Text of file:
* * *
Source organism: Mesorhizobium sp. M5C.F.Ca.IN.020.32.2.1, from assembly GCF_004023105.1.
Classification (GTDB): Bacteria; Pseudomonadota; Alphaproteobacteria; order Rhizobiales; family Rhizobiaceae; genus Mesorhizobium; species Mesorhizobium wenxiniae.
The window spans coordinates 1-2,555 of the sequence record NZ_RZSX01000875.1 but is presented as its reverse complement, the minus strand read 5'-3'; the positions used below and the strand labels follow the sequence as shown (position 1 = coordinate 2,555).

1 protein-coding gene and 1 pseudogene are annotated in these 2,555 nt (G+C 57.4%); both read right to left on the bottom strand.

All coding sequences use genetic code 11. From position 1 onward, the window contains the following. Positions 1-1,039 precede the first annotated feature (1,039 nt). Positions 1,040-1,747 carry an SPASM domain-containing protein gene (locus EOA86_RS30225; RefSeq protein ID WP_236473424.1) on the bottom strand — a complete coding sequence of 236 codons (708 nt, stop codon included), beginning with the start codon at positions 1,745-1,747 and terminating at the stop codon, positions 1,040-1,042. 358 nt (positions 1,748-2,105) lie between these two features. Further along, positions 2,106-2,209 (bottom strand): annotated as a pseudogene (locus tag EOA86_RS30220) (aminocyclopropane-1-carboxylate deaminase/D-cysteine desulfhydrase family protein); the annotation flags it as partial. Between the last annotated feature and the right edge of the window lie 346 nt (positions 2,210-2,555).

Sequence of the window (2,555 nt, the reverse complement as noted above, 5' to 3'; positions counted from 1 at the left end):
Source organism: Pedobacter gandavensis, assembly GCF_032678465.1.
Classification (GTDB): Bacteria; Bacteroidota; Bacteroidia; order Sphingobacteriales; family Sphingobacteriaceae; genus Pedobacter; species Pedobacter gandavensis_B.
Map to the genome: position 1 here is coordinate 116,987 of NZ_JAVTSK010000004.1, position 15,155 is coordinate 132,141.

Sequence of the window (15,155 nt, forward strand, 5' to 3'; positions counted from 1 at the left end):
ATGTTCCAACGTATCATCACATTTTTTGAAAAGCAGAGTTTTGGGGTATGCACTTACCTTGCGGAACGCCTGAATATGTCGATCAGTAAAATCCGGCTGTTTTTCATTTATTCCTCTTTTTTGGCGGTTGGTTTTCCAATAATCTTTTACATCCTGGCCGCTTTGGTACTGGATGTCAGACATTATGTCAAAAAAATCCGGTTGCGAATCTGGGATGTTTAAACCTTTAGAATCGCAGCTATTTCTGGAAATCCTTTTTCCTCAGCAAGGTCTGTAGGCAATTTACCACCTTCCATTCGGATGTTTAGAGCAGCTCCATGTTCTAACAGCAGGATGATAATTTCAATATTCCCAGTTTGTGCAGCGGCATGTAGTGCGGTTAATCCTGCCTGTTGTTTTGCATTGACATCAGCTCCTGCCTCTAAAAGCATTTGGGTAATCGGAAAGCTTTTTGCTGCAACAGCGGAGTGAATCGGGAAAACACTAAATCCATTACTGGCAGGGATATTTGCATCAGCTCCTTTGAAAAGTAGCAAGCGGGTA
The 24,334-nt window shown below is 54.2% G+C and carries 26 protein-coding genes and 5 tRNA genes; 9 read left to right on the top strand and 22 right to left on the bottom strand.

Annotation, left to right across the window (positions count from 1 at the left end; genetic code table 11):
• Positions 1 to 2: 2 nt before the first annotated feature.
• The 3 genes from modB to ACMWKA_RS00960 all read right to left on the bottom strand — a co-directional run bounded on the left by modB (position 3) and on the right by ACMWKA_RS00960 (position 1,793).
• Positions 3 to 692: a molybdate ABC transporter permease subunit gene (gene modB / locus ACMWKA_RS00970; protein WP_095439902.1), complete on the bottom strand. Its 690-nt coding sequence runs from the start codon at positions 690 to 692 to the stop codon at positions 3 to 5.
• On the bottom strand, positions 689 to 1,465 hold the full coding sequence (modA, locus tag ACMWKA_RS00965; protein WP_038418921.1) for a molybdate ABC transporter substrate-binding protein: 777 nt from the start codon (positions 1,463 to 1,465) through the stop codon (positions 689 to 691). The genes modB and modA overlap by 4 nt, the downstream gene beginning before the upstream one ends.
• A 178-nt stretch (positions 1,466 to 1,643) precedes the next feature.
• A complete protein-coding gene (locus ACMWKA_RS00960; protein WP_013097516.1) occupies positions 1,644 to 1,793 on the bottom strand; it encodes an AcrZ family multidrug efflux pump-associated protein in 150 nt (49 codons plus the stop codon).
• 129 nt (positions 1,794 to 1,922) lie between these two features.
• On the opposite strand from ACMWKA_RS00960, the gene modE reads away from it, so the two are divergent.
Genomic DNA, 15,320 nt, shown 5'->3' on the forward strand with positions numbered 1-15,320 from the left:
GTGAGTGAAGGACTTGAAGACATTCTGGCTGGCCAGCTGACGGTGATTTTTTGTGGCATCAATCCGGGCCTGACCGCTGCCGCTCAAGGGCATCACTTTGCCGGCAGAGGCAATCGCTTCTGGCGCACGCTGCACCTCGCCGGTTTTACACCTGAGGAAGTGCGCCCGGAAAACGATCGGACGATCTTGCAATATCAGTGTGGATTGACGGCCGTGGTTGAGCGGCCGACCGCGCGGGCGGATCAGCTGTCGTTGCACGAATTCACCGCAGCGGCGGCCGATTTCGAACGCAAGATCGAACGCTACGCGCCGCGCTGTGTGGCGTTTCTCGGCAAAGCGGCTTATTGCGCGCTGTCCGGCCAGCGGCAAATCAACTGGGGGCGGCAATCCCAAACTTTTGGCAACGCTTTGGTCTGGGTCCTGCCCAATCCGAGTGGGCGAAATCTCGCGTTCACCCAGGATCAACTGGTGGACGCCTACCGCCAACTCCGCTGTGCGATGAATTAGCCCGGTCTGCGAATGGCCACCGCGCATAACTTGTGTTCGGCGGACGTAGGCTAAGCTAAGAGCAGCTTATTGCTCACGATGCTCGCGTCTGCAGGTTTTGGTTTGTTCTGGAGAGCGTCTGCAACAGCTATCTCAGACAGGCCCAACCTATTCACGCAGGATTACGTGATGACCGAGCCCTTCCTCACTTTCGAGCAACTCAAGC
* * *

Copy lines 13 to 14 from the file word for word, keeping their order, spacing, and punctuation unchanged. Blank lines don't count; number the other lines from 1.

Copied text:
Annotation, left to right across the window (positions count from 1 at the left end; genetic code table 11):
• Positions 1 to 2: 2 nt before the first annotated feature.